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Mid-market definition

Middle market businesses

What is the middle market?


Middle market companies are businesses between small businesses and mega corporations. They have annual revenues of $10 million to $1 billion and are mostly privately owned. This is an extensive range as these businesses form the backbone of every economy. Middle market businesses are not tied to one specific industry; instead, they refer to the entire segment of the economy. These mid-size businesses are the backbone of every developed economy, creating most jobs.



Deal size of middle market companies


A middle market business usually sells for an enterprise value of around $50 million to $1 billion. The majority of the M&A market falls within this deal size. Everything below a deal size of $50 million is defined as small cap.


If you want to go more granular, you can split the middle market segment into the following:

  • Small cap ($3 – $50 million EV)

  • Lower middle market ($50 – $250 million EV)

  • "Middle" middle market ($250 – $500 million EV)

  • Upper middle market ($500 million – $1 billion EV)

The definitions aren't set in stone and no official records exist. It's a mutual understanding between investment banks and private equity within the industry.



Revenue size of middle market companies


Next to deal value, we can look at annual revenue to categorize middle market businesses roughly. Mid-market companies usually generate around $10 million to $1 billion in annual revenues.


You can think of middle market companies as too big to be considered small businesses but not large enough to be mega corporations. The range is pretty broad. There are smaller and larger companies, but not mega corporations that are publicly traded.


Middle market businesses spread throughout the entire economy, covering different industries.



Why are middle market companies attractive to investors?


Middle market businesses are mostly privately owned and not publicly traded. About 70% of these businesses are held by baby boomers nearing retirement age in the following decades. So, middle market businesses often suffer from succession issues.


If the owners' children don't want to continue the business and there is no transition to the next generation, the company will be up for sale. Private equity firms are highly interested in middle Market leaders. A unique product and service offering with loyal customers paired with excellent operational efficiency is the basis for middle market growth.


During the last few years, there has been a growing interest in the middle market. Rather than going for the prominent large players, investors are turning to the middle market to find their alpha.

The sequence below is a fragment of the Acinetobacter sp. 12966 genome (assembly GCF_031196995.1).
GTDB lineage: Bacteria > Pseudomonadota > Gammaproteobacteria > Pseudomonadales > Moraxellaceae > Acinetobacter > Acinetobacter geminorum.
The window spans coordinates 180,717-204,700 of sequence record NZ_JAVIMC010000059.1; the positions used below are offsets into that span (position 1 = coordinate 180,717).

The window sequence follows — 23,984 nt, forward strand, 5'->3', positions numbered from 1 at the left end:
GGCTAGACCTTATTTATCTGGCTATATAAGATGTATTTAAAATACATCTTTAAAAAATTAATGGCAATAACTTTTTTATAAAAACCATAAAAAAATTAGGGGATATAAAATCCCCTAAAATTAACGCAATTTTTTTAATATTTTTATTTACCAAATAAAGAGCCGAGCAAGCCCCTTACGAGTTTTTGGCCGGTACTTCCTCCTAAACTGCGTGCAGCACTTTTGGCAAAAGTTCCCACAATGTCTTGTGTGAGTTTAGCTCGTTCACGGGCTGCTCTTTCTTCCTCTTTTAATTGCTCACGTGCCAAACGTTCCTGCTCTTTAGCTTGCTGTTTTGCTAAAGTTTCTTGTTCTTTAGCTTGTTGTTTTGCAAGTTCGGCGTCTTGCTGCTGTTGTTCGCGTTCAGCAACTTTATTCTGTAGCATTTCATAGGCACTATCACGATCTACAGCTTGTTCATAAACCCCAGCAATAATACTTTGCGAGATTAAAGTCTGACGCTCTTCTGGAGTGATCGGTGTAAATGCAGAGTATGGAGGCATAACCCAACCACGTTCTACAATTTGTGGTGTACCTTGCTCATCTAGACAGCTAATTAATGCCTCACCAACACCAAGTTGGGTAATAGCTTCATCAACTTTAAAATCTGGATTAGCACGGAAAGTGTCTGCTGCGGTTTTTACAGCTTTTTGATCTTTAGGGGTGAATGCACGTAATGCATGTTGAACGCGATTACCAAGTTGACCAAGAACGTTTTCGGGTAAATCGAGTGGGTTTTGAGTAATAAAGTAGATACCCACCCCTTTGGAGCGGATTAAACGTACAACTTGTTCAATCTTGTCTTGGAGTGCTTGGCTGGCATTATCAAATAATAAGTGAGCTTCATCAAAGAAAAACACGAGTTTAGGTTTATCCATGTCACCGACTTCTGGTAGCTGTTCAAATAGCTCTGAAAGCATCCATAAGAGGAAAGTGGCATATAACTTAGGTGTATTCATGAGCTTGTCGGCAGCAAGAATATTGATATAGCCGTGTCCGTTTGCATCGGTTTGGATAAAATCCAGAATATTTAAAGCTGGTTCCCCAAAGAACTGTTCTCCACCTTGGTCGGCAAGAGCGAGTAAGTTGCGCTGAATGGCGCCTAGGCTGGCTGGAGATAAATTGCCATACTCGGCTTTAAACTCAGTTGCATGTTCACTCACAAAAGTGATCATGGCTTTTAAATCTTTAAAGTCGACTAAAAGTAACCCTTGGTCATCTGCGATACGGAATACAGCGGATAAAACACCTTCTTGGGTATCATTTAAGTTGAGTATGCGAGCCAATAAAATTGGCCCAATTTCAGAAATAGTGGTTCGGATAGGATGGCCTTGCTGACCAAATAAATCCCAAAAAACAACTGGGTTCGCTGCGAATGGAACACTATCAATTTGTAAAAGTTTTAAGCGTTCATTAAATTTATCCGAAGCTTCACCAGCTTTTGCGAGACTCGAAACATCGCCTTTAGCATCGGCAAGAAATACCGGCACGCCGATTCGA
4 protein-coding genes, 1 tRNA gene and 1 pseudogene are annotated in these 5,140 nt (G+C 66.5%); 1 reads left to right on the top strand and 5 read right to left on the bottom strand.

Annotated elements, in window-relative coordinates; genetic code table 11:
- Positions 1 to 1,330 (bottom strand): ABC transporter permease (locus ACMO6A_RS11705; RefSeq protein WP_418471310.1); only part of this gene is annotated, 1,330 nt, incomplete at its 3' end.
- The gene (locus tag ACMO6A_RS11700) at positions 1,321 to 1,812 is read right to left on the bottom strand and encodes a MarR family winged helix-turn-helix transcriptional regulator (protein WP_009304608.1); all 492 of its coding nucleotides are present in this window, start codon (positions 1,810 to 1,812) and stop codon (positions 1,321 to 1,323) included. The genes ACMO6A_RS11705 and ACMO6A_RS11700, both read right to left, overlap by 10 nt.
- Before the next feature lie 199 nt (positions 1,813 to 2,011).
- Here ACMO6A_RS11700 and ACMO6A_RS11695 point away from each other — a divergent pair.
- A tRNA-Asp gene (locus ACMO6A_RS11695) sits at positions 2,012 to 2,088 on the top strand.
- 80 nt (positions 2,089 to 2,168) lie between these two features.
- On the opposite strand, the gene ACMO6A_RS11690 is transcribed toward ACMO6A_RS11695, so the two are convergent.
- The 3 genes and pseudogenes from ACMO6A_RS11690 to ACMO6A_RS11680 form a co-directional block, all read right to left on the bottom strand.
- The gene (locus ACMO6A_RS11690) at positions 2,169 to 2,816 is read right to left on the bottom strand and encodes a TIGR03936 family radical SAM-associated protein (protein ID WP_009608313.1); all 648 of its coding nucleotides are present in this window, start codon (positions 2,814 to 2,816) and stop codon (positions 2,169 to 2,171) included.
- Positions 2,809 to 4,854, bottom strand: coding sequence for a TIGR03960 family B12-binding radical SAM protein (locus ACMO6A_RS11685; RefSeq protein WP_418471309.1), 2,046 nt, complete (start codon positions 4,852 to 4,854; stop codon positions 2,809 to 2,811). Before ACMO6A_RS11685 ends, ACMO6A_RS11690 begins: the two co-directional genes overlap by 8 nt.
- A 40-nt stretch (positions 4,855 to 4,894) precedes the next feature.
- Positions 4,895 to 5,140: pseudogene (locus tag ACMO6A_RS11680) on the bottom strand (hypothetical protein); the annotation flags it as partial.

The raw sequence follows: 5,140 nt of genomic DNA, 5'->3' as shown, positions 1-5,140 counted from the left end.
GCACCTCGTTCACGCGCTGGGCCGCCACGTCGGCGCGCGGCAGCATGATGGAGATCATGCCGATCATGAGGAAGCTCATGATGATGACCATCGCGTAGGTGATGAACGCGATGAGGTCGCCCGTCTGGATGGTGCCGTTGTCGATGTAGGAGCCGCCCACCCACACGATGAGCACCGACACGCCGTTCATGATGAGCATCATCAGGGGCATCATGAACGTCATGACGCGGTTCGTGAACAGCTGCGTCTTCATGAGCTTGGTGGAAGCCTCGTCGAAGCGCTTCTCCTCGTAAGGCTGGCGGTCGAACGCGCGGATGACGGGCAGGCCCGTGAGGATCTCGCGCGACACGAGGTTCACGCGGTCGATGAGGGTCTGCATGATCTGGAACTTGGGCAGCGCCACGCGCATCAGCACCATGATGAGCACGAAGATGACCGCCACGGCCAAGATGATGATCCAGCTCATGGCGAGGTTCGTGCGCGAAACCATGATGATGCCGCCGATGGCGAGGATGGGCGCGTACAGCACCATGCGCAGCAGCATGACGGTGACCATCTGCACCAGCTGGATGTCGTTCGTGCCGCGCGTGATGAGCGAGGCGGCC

However, private equity needs enough bank funding to make the deal happen. Thus, these firms contact financial institutions or BDCs (Business Development Companies) for financing.



Middle market Investment Banks vs. Bulge Bracket


Middle market and bulge bracket banks provide the same services. The Investment Banking business is the same. They help raise debt or equity as well as provide M&A advisory. However, there are some differences.


Middle market banks are generally smaller versions of large bulge brackets. They are smaller banks that generate less annual revenue and have a smaller balance sheet compared to a bulge bracket.


Middle market firms focus on smaller businesses, where the deals are a bit smaller. These firms usually work on deals smaller than $500 million. Some banks advise on deals above $500 million, but those are exceptions and not the rule. Mega deals are more common at bulge brackets.


Middle market firms also have a smaller geographical footprint. On the other hand, a bulge bracket usually has a global footprint.


If you are worried about deal exposure and learning opportunities, don't. A middle market firm will give you plenty of exposure to learn from a steady deal flow. You will do the same job as an employee, just that the deal and company sizes will be smaller than bulge brackets.


Bulge brackets also work on middle market deals. It's just that the big headline-grabbing deals are more common at bulge brackets and that's what gets all the attention.


Here are some examples of middle market firms in Investment Banking:

  • Jefferies

  • Baird

  • Houlihan Lokey

  • Lincoln International

  • Alantra

  • Harris William & Co.

  • William Blair

  • Raymond James

  • D.A. Davidson

  • RBC Capital Markets

  • Macquarie

  • HSBC

This is to give you an idea of the type of companies we are talking about. This list is not exhaustive and the boundaries of middle market firms are very fluid and broad.



Frequently asked questions (FAQs)


What are middle market businesses?

A middle market business is too big to be categorized as a small business but not large enough to be a mega-corporation. Annual revenue ranges from $10 million to $1 billion. Ownership is often private. These companies are rarely publicly traded. Middle market businesses cover different industries and span throughout the entire economy.

What are middle market Investment Banks?

What is the difference between middle market and boutique banks?

What is middle market private equity?


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